A flexible sensor developed by engineers in the US and  the UK can map blood-oxygen levels over large areas of skin, tissue and organs, potentially giving doctors a new way to monitor wound healing in real time (PNAS 10.1073/pnas.1813053115 ).

Oxygen is vital to organs, especially when they are healing, and a range of devices exist to monitor oxygen levels in blood. The most popular ones, oximeters, use a combination of light-emitting diodes (LEDs), which shine either red or near-infrared light through the skin, and photo diodes (PDs) that detect how much light is transmitted for each wavelength. Since oxygen-rich blood preferentially absorbs infrared light and oxygen-poor blood absorbs more red light, the oximeter uses the Beer-Lambert law (which links transmitted light and tissue composition) to quantify how much oxygen is in the blood.

However, because they rely on transmitted light, oximeters only work on areas of the body that are partially transparent, such as the fingertips or the earlobes. Moreover, they can only assess blood-oxygen at a single point in the body, preventing the assessment of a large region over time.

Designing a new flexible sensor

To address the shortfall of oximeters, researchers from the University of California, Berkeley led by Ana Claudia Arias, in collaboration with Cambridge Display Technology, decided to use a different mode of oximetry based on reflected rather than transmitted light. After modifying the Beer-Lambert law to account for this, the team showed that the sensor worked on many locations, such as the forehead, forearm, abdomen and legs.

The sensor consists of a grid of alternating four red and four near-infrared organic LEDs and eight organic PDs printed on one side of a flexible material that moulds to the contours of the body. The team chose the wavelengths of light emitted by the organic LEDs to unambiguously differentiate oxygenated and deoxygenated blood. This was also facilitated by the printing technique that increased the signal-to-noise ratio and reduced ambient noise.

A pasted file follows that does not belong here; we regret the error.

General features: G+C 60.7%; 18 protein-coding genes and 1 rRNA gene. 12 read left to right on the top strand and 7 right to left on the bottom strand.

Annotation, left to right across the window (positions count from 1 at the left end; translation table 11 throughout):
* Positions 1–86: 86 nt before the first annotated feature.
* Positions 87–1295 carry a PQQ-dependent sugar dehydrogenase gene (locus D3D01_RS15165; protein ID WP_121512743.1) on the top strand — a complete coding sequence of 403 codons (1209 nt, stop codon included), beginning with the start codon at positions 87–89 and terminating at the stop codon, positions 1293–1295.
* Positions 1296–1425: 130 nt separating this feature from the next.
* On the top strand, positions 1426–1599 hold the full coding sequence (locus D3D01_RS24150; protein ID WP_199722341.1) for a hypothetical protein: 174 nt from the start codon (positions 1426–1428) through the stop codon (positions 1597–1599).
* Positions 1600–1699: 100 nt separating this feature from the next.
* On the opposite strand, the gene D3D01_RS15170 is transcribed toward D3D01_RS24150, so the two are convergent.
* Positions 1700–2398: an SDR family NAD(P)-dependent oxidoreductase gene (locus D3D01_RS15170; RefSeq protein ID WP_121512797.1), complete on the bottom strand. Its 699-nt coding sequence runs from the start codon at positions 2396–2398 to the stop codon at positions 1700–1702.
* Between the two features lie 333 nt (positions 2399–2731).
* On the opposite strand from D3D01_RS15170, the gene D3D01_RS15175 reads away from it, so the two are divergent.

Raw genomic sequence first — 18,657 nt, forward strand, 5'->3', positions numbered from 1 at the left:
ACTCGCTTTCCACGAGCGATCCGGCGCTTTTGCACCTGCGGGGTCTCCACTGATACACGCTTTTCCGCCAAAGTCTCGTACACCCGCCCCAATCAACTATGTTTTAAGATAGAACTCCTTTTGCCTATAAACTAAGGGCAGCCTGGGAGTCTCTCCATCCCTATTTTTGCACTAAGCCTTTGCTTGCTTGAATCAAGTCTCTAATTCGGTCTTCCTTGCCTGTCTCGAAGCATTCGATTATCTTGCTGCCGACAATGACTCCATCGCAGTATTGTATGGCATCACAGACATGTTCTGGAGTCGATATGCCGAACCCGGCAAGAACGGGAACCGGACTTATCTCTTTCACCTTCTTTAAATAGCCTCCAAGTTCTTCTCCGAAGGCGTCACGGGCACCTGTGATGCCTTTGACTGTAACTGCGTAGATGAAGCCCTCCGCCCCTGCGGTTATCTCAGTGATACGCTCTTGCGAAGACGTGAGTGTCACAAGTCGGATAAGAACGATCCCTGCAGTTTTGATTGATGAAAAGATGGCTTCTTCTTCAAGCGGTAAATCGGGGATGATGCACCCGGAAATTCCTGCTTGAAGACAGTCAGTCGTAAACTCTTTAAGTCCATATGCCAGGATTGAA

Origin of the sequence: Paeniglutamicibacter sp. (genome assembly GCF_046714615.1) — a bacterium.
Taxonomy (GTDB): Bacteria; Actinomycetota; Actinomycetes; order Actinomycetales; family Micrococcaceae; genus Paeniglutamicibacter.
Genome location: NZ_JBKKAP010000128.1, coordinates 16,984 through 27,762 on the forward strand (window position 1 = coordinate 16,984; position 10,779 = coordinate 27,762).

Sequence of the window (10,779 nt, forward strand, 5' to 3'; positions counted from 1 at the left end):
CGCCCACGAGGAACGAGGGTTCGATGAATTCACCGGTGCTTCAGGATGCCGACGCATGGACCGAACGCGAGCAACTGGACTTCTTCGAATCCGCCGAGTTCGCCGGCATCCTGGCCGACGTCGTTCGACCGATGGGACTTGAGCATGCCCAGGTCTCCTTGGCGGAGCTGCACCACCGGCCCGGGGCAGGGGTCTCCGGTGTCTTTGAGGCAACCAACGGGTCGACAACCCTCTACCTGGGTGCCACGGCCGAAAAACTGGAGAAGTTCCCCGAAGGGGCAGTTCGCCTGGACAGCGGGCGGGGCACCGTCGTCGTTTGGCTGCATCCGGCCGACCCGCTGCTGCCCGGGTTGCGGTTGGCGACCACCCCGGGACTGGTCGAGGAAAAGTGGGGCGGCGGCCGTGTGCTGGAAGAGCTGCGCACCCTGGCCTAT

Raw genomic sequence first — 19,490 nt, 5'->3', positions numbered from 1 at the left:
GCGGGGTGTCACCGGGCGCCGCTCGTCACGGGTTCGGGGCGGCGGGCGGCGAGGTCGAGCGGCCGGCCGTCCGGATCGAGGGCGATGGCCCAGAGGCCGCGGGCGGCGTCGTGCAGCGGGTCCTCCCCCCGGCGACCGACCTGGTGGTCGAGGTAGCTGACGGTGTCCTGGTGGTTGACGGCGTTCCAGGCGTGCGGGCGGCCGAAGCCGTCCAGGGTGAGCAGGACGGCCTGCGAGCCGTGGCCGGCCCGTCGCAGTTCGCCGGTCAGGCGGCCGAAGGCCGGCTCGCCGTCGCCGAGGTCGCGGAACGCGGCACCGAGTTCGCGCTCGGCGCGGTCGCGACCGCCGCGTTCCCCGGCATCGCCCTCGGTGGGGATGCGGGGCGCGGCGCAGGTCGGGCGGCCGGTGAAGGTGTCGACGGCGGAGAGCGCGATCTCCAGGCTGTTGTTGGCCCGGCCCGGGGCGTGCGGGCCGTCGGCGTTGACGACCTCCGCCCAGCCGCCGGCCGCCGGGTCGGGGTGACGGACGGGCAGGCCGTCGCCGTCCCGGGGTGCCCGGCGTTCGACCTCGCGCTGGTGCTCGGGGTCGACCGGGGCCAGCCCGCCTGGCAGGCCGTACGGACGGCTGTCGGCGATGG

Mapping blood oxygenation

The researchers tested the performance of their sensor by attaching a facemask to a volunteer to control the oxygen concentration of the air being inhaled, simulating breathing at progressively higher altitudes. Depending on the oxygen concentration of the air, the volunteer’s oxygenation changed. This trend was accurately rendered by both the new sensor attached to the volunteer’s forehead and a control commercial finger probe sensor. The oxygenation estimates between the two devices differed by only 1.1% over a test period of 8 min, during which the inhaled oxygen concentration was varied from 21% to 15%.

In the case of a medical shock, low blood circulation or organ injury, arterial blood is not pulsatile enough to be used for pulse oximetry. The researchers tested their sensor in similar conditions by using a pressure cuff to restrict blood supply to the arm. Similar variations in saturated oxygen levels to those reported in the literature were found, confirming the sensor’s ability to monitor blood oxygenation even in the absence of pulsatile blood flow.

More importantly, the grid arrangement of the sensor enabled the mapping of oxygen concentration across an area rather than at a single point. This feature is promising for monitoring oxygenation of tissues, wounds and newly transplanted organs, providing an important indicator to guide post-surgery recovery management. The sensor can also be coupled with electromyography and electrocardiography electrodes for muscle assessment during exercise.

Sharing is caring!